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Guide to Marimbas

Marimba : What is it?

Marimbas

Marimbas are closely similar to xylophones, but pitched one octave lower and with thinner and wider bars. This gives them a richer sound and longer sustain than xylophones. Marimba bars are arranged similar to piano keys, with the accidentals occupying a separate row overlapping the first. Each bar is mounted over a metal tube called a resonator, which determines their frequency and amplifies the tones.

Marimba mallets also differ from xylophone mallets, with one- to three-inch heads wrapped in hemp, yarn, or cord to make them softer. Wood is traditionally used for the handle, although newer models can have metal or carbon fiber handles for durability.

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Types of Marimbas

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Kinds of Marimbas include the following:

Zimbabwean marimbas

These marimbas have a single row of bars tuned to the C major scale. They usually have an additional key playing the F# note, which allows them to be played in G major. They often come in pitch ranges corresponding to soprano, alto, tenor, and bass classes. Their resonators have holes covered in cellophane, which produces a distinct buzzing sound. They are often played with the mbira, a native African instrument.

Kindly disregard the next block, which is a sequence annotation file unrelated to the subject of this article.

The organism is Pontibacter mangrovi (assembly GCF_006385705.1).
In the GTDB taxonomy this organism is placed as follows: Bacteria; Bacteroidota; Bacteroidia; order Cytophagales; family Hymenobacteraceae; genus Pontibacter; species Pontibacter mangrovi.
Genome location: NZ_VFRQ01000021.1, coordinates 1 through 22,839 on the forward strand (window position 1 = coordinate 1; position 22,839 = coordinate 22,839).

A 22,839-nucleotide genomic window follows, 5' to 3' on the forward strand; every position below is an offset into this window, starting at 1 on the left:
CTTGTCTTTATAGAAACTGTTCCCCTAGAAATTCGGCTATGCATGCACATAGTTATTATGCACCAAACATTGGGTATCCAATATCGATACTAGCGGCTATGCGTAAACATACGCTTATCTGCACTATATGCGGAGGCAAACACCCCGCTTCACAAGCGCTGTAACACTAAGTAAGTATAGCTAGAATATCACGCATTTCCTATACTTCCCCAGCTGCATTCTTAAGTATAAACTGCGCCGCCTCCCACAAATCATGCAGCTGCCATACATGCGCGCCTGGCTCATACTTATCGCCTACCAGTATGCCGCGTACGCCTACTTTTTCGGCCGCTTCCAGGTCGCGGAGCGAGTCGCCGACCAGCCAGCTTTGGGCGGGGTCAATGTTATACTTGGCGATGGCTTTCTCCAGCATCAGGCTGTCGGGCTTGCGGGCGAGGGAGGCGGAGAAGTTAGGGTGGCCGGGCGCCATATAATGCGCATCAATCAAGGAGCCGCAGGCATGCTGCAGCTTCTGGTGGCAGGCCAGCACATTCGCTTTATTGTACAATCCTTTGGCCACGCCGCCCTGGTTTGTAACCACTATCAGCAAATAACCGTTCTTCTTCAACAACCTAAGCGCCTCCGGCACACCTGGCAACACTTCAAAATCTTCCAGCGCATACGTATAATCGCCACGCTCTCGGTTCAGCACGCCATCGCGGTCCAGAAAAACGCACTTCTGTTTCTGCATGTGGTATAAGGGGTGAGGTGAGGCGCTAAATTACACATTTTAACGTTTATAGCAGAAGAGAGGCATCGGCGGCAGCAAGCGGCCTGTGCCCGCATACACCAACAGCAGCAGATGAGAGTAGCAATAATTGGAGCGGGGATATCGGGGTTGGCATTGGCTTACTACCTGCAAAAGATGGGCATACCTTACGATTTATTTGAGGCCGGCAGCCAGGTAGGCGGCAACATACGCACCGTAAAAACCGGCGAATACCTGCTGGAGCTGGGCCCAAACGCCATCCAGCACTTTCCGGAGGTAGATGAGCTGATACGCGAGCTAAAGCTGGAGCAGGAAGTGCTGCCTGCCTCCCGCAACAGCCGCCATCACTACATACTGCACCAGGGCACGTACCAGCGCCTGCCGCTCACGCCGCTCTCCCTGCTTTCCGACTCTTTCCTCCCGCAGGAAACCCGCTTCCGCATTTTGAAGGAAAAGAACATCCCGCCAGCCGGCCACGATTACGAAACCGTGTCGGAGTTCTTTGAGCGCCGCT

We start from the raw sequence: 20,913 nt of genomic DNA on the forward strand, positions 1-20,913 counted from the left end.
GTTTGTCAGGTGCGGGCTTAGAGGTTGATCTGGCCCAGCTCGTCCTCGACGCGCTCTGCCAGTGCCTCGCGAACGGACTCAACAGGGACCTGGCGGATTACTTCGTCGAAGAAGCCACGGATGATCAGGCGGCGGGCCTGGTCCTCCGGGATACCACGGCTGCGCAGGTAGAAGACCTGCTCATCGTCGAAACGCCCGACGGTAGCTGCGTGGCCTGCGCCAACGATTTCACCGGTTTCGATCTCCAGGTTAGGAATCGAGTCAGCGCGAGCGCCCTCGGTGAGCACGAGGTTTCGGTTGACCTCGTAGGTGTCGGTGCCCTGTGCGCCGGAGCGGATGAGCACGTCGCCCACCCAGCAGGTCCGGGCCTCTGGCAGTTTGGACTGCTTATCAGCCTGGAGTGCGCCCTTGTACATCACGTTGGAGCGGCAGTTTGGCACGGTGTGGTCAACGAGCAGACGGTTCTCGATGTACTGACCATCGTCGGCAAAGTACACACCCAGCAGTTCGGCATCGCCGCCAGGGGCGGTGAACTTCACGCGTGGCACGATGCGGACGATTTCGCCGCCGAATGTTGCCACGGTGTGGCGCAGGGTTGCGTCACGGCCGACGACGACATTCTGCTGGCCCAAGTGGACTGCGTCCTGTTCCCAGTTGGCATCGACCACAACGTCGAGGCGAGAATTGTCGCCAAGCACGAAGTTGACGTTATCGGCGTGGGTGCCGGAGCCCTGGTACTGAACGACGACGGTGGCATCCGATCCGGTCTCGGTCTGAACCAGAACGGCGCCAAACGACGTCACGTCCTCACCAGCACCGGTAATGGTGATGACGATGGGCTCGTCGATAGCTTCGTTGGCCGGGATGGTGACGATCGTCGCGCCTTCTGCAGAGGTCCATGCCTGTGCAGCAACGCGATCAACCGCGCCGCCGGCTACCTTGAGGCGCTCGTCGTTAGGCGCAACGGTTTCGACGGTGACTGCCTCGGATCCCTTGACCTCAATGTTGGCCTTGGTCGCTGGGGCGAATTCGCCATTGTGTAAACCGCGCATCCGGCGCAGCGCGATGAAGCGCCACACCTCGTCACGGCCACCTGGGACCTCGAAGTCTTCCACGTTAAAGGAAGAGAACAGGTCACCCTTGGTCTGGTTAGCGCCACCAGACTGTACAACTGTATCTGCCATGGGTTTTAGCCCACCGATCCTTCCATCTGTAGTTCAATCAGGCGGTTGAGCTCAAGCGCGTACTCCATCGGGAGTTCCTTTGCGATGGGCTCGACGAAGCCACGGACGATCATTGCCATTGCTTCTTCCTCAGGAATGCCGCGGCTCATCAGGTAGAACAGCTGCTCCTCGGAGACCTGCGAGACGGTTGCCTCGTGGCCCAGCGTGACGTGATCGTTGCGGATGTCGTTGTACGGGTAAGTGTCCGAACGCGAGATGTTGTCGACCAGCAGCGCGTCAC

Zambian marimbas

Zambian marimbas, also called Shinjimba, have one row of basic keys and a second row of accidentals. Their bars may be made of rosewood or paduak, an African indigenous wood. They are traditionally used in royal ceremonies by Western Zambia's Nkoya tribe.

Guatemalan marimbas

Guatemalan marimbas come in different sizes. The largest ones are played by ensembles. Their resonators are made of carved wood instead of metal, creating a fuller, warmer sound. The bars and resonators are housed in a wooden box.

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Choosing Marimbas (Buying tips)

Bars: Choose a marimba with rosewood bars for excellent sound quality. Paduak bars are cheaper, but tend to fall out of tune and do not sound as good as rosewood bars. Plastic bars have poor resonance, but may be ideal for children or when playing outdoors. Make sure the bars are uniformly sized and evenly spaced.

Resonators: Choose a marimba with wood or metal resonators for longer note sustains and better volume control. Make sure each resonator is even on the inside to prevent squeaks and skips. Metal resonators usually sound louder and hold notes longer. Choose PVC resonators for easier maintenance and durability when playing outdoors. 

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